Thursday, August 18, 2011

The Main Slate for the NY Film Festival is Set

The Main Slate for the 49th New York Film Festival is set. Twenty-seven films are in the main section of the festival, including Roman Polanski's Carnage, Simon Curtis' My Week With Marilyn, David Cronenberg's A Dangerous Method and Pedro Almodóvar's The Skin I Live In. The festival will close with Alexander Payne's The Descendants, starring George Clooney.

Here are the rest of the films of the 49th New York Film Festival:

4:44: Last Day On Earth, directed by Abel Ferrara (USA)
A Separation, directed by Asghar Farhadi (Iran)
Corpo Celeste, directed by Alice Rohrwacher (Italy/Switzerland/France)
Footnote, directed by Joseph Cedar (Israel)
George Harrison: Living In The Material World, directed by Martin Scorsese (USA)
Goodbye First Love, directed by Mia Hansen-Løve (France/Germany)
Le Havre, directed by Aki Kaurismäki (Finland/France/Germany)
Martha Marcy May Marlene, directed by Sean Durkin (USA)
Melancholia, directed by Lars von Trier (Denmark/Sweden/France/Germany/Italy)
Miss Bala, directed by Gerardo Naranjo (Mexico)
Once Upon A Time In Anatolia, directed by Nuri Bilge Ceylan (Turkey)
Pina, directed by Wim Wenders (Germany/France/UK)
Play, directed by Ruben Östlund (Sweden/France/Denmark)
Policeman, directed by Nadav Lapid (Israel/France)
Shame, directed by Steve McQueen (UK)
Sleeping Sickness, directed by Ulrich Köhler (Germany/France/Netherlands)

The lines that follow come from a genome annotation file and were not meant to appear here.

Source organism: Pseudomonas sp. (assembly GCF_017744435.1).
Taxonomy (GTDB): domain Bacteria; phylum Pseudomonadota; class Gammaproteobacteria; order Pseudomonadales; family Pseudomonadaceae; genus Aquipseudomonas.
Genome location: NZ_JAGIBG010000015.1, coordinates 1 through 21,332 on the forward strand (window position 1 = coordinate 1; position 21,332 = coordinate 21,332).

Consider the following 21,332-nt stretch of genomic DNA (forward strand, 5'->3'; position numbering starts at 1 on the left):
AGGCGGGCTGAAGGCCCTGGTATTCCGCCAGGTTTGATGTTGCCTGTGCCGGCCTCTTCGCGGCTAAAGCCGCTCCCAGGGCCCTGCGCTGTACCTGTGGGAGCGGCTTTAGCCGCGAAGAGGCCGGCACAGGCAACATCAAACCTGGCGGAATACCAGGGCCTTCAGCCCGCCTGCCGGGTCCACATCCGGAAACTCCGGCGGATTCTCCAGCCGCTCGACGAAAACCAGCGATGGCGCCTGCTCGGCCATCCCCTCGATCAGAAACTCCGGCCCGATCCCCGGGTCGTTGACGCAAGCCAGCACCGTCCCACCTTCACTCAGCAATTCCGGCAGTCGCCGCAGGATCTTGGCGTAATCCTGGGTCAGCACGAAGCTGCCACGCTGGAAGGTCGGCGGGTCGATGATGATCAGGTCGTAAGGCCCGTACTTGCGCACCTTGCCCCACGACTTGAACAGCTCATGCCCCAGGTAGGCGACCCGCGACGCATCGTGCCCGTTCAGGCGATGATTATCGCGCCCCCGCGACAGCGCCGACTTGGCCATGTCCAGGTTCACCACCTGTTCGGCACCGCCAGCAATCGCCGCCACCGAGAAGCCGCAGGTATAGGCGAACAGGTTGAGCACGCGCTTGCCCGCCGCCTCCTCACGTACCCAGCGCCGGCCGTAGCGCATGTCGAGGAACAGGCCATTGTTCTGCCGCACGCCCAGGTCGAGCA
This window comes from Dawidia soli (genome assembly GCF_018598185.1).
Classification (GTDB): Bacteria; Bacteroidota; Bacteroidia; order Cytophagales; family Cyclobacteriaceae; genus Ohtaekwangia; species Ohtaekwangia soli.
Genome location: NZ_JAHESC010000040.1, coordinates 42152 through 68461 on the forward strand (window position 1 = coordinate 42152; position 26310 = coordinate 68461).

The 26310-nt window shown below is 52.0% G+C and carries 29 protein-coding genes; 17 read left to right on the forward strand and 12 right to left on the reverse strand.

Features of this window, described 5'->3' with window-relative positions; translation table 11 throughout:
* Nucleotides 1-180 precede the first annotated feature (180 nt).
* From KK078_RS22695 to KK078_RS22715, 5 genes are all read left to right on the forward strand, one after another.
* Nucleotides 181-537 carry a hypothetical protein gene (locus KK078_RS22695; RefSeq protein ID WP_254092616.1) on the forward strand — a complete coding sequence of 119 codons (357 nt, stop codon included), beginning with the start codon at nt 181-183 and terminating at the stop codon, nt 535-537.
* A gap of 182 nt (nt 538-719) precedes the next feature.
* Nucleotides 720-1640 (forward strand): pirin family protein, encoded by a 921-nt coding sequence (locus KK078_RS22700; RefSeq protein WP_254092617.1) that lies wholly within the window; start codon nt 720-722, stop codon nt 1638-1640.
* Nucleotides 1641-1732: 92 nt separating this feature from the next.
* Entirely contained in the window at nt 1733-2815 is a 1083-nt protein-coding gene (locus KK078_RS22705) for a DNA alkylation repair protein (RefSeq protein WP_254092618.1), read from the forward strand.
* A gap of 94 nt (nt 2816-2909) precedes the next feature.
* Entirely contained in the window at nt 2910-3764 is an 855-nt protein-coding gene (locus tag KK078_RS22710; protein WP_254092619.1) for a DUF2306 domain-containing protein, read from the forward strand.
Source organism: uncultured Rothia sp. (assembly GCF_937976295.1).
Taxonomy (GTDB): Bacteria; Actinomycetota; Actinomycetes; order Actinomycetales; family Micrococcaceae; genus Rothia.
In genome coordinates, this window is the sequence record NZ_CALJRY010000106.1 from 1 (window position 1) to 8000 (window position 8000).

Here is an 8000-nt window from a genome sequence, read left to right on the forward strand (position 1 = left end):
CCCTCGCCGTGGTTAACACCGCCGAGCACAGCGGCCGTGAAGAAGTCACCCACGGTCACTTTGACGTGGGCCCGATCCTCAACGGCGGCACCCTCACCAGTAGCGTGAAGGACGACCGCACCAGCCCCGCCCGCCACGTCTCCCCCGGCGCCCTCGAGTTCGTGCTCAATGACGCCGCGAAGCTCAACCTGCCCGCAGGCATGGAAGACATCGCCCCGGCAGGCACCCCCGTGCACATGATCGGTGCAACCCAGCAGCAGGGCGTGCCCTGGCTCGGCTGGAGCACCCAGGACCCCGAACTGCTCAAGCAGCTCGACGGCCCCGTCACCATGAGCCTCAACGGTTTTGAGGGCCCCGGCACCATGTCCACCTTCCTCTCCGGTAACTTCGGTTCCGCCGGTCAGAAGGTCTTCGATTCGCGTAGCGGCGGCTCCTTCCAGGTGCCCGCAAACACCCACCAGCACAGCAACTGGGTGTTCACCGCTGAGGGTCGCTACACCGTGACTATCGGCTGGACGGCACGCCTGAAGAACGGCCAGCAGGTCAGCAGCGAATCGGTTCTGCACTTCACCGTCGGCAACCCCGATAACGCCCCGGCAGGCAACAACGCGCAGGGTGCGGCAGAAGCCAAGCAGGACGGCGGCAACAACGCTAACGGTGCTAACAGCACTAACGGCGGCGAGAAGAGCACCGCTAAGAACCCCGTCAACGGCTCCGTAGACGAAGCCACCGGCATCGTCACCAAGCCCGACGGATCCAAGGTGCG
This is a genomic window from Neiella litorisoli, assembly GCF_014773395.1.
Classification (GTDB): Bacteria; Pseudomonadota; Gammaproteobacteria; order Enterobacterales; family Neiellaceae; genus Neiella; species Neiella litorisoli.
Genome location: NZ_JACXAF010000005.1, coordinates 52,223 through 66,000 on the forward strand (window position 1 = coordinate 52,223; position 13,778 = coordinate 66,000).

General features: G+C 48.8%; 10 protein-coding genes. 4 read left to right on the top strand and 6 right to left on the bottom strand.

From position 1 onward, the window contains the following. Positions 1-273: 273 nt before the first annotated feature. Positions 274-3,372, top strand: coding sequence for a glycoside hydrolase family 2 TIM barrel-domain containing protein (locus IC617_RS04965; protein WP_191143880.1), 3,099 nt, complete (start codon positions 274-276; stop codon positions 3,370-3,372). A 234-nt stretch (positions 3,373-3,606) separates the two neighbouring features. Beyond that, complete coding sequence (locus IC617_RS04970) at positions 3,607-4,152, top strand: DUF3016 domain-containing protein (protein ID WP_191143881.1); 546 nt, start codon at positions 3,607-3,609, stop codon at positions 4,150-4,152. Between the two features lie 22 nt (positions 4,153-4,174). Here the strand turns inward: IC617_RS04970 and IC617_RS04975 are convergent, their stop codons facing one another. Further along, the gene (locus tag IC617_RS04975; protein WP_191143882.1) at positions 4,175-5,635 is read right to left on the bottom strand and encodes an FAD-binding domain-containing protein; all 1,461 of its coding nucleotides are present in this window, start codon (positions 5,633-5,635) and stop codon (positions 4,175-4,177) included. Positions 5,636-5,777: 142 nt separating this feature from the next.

The Artist, directed by Michel Hazanavicius (France)
The Loneliest Planet, directed by Julia Loktev (USA/Germany)
The Kid With A Bike, directed by Jean-Pierre and Luc Dardenne (Belgium/France)
The Student, directed by Santiago Mitre (Argentina)
The Turin Horse, directed by Béla Tarr and Agnes Hranitzky (Hungary/France/Germany/Switzerland/USA)
This Is Not A Film, directed by Jafar Panahi and Mojtaba Mirtahmasb (Iran)

This year's festival promises to be an exciting one with the return of Abel Ferrara, Steve McQueen, Aki Kaurismäki, Martin Scorsese, and Wim Wenders. It has been a long while since Mr. Wenders has been represented at the festival, and any new film he makes is always eagerly awaited. Lars von Trier's Melancholia will certainly be one of the hot tickets in lieu of the fact that the director scandalized the Cannes Film Festival this year by confessing to the press that he was a Nazi. If he makes an appearance here to present his film, both the Q&A and the audience's reception promises to be very interesting.